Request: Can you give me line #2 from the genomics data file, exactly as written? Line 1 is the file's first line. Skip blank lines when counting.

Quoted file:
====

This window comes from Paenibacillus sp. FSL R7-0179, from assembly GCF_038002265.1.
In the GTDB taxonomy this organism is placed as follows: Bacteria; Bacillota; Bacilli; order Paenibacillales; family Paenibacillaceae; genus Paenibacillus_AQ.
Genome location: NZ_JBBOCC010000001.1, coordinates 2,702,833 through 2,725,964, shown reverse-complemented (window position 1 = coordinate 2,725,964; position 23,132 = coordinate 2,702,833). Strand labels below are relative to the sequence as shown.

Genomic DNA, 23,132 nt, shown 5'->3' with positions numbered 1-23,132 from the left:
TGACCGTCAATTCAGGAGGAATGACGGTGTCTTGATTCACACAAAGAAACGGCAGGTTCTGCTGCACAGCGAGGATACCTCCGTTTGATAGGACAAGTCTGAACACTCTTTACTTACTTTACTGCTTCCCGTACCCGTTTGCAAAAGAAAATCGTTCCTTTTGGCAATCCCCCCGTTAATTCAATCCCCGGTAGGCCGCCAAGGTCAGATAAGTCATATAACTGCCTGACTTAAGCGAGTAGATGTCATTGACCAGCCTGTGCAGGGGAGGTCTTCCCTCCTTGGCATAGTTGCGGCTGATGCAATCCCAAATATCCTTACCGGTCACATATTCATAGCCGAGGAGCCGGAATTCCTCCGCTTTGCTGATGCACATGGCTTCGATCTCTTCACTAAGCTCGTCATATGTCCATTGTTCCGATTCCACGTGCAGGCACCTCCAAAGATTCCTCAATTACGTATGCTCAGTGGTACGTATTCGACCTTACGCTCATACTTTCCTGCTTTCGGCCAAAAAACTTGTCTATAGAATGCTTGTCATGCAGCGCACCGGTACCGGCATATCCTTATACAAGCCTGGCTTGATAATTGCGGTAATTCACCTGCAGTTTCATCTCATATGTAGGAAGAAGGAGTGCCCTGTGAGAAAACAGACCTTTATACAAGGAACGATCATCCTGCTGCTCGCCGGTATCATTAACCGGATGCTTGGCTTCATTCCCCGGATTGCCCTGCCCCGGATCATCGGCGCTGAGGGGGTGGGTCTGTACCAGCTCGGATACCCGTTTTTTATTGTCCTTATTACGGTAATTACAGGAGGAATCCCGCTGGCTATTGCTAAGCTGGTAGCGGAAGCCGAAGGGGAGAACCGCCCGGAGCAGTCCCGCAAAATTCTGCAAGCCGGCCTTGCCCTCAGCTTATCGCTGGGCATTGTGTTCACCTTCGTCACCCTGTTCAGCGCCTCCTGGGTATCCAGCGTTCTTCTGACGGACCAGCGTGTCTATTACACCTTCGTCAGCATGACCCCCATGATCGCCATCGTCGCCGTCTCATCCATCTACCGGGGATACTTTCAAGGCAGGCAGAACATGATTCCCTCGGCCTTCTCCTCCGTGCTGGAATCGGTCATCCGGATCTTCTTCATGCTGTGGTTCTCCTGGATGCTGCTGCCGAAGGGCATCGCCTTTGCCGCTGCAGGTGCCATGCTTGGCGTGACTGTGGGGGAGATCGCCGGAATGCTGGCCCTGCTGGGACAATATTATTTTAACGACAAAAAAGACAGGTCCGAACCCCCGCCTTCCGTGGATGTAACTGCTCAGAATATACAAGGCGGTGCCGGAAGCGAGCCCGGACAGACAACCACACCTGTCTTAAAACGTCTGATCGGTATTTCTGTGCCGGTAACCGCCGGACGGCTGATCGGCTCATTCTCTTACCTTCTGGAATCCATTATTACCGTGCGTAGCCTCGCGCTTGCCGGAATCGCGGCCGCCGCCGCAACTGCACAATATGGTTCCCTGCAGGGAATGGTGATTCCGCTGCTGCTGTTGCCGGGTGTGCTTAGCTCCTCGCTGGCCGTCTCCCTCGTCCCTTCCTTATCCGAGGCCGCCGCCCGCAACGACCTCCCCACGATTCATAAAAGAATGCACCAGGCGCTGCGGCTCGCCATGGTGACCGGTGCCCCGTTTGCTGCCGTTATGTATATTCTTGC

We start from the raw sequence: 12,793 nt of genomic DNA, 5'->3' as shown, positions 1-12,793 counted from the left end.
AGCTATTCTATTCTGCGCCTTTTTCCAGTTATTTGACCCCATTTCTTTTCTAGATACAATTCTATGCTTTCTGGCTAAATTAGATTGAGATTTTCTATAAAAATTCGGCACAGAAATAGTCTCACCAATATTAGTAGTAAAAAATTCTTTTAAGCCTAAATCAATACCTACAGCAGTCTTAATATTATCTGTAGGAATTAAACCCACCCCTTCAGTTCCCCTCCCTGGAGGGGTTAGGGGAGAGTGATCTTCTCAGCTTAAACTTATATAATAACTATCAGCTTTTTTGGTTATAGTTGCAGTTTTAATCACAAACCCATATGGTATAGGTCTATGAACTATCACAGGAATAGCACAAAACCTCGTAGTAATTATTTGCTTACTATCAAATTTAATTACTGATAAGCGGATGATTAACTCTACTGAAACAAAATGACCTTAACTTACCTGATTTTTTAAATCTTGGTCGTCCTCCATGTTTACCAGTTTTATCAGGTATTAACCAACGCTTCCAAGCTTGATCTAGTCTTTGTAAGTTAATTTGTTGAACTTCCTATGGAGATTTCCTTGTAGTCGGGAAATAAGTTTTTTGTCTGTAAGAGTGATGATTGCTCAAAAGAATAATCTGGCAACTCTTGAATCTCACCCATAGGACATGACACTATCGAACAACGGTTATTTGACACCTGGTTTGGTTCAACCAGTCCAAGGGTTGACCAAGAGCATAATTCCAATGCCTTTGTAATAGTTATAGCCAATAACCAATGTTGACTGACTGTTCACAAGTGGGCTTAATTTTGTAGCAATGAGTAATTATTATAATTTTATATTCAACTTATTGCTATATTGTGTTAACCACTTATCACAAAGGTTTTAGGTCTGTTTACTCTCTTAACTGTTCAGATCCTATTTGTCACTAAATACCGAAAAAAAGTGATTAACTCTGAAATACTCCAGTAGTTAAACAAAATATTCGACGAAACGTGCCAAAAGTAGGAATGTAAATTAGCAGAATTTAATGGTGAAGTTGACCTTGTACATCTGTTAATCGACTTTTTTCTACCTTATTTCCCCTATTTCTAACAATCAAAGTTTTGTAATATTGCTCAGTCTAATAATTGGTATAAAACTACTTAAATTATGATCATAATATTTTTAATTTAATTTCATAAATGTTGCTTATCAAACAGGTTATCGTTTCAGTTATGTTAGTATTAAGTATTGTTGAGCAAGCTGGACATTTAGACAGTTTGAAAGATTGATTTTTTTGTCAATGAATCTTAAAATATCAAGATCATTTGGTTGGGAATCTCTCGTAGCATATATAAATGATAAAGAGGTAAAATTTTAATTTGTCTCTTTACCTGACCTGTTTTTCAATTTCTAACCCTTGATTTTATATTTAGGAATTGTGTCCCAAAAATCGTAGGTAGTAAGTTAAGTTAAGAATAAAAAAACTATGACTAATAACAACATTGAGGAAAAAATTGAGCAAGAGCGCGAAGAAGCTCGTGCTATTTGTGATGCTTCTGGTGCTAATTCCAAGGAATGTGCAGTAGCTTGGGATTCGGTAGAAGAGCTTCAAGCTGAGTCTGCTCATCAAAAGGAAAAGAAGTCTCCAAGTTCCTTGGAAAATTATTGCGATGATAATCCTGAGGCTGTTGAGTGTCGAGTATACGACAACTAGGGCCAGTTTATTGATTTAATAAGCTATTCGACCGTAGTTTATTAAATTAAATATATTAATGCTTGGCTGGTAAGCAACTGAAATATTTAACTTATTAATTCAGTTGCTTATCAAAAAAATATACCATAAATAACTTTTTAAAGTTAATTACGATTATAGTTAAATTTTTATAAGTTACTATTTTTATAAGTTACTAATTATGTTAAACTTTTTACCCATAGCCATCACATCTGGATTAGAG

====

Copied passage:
In the GTDB taxonomy this organism is placed as follows: Bacteria; Bacillota; Bacilli; order Paenibacillales; family Paenibacillaceae; genus Paenibacillus_AQ.